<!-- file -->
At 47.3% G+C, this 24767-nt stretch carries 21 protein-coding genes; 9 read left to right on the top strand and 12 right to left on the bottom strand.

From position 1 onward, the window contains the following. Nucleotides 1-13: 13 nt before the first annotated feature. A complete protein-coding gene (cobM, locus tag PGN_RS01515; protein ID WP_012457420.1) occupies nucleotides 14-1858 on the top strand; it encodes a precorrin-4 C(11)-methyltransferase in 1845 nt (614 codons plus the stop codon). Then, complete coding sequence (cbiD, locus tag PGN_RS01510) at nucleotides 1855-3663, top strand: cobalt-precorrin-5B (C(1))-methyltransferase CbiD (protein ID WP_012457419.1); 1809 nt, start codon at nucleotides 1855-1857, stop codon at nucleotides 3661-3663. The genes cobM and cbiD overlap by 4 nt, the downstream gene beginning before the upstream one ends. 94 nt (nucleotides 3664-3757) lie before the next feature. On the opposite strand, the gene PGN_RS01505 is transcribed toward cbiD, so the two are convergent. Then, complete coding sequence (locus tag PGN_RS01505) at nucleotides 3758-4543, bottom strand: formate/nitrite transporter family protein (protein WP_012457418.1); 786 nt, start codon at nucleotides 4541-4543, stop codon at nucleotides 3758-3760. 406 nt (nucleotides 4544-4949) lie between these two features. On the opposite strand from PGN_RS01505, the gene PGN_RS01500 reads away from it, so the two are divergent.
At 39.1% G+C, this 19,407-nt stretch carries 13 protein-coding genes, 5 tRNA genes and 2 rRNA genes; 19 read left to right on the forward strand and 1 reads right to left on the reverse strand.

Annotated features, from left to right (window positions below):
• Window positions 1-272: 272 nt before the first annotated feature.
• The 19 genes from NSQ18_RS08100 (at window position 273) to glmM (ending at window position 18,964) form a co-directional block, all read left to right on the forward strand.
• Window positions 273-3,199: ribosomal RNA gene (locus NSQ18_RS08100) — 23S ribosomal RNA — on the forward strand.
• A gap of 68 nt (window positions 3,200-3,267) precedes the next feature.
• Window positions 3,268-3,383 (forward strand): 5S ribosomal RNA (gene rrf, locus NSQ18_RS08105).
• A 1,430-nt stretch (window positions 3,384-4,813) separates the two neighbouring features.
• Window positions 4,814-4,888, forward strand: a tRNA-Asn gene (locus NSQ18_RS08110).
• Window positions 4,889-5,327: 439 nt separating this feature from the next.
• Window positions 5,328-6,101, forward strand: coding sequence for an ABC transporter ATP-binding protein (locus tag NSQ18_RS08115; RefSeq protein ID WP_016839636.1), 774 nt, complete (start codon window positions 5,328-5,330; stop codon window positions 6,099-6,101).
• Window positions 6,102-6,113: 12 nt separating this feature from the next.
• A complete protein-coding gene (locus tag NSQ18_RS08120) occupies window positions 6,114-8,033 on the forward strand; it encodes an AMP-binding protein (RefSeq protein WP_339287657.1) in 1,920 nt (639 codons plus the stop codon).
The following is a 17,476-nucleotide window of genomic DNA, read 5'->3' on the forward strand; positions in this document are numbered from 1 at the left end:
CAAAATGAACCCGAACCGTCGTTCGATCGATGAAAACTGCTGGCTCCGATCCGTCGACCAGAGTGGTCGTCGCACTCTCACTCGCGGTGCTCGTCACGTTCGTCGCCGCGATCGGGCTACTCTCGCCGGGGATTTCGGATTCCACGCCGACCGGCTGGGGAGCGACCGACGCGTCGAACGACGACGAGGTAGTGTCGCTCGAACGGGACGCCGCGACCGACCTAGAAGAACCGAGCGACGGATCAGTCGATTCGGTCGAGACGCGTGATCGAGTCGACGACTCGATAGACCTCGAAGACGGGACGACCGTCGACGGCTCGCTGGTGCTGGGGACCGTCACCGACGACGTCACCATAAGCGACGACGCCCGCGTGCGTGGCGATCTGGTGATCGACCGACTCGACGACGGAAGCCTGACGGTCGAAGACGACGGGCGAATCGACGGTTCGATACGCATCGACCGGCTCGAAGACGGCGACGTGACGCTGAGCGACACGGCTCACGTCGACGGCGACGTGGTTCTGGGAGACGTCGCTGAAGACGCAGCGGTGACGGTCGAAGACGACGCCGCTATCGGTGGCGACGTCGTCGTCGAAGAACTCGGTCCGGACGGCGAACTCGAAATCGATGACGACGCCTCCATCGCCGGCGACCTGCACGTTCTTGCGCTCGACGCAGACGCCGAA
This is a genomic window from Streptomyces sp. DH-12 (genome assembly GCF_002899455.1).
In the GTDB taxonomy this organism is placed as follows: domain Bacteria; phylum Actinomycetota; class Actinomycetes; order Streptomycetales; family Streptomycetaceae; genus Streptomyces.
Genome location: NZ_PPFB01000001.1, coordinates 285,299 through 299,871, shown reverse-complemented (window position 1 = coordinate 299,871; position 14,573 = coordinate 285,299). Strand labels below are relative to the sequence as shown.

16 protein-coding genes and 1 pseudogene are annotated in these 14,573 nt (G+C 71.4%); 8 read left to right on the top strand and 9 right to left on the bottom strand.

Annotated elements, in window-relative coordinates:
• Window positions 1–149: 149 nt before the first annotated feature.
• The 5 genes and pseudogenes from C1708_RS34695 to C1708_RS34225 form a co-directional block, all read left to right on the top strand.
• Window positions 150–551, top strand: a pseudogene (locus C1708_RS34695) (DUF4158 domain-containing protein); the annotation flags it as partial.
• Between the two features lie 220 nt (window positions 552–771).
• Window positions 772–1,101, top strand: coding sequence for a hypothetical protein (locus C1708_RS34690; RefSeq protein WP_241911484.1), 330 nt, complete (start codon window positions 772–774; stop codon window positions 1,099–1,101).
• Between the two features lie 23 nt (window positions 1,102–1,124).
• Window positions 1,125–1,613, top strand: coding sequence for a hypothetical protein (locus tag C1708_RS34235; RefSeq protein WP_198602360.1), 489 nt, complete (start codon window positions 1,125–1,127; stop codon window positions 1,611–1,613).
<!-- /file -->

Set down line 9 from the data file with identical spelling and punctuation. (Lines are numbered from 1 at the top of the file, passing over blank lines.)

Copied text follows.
• Window positions 3,268-3,383 (forward strand): 5S ribosomal RNA (gene rrf, locus NSQ18_RS08105).